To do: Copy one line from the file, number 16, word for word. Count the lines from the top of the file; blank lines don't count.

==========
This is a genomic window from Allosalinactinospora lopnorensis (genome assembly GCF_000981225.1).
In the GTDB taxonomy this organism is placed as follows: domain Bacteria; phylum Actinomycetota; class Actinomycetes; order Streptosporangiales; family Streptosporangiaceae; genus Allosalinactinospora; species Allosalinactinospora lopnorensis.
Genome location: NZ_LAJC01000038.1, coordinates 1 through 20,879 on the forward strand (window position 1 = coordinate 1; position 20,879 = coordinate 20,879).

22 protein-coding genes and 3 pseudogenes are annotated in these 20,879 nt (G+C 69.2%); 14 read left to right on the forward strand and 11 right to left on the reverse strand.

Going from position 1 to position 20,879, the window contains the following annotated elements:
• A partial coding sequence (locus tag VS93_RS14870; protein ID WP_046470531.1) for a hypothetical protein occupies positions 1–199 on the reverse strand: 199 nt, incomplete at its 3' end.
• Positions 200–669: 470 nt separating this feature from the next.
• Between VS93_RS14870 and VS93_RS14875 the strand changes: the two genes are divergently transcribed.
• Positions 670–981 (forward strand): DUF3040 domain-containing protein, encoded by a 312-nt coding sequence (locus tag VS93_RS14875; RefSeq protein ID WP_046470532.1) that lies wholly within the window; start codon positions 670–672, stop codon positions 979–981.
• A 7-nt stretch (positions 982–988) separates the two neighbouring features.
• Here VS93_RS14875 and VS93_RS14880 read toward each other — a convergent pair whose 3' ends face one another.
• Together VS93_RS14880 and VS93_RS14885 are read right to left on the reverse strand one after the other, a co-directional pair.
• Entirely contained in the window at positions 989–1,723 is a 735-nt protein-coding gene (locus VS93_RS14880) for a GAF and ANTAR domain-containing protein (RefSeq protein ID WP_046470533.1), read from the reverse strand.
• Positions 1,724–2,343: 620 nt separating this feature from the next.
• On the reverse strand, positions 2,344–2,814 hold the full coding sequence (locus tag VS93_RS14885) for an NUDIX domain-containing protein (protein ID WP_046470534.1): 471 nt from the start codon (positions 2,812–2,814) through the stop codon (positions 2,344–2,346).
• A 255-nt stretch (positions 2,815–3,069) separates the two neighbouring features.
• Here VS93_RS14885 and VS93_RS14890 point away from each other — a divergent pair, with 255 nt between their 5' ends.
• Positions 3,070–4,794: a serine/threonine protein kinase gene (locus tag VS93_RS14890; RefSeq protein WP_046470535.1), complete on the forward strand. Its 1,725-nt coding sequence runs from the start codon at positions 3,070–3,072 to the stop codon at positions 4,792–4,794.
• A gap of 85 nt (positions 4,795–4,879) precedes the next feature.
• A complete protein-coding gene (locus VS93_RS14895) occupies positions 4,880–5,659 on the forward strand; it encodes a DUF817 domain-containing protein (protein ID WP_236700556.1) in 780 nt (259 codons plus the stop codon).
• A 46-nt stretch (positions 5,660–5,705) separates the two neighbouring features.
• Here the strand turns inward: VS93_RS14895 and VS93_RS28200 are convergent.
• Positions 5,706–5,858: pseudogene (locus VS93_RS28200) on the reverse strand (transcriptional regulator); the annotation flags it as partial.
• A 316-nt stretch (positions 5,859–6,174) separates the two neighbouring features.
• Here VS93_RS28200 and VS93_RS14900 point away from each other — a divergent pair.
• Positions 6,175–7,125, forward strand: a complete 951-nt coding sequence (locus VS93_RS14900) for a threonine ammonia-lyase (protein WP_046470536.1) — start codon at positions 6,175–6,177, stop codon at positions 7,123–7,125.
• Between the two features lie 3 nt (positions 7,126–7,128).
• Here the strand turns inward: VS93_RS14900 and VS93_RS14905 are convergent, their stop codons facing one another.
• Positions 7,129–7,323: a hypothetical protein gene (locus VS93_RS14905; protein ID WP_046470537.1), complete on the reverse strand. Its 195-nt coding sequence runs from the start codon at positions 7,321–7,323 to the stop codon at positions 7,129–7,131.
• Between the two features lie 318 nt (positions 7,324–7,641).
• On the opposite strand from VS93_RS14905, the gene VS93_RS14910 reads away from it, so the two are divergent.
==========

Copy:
• A 255-nt stretch (positions 2,815–3,069) separates the two neighbouring features.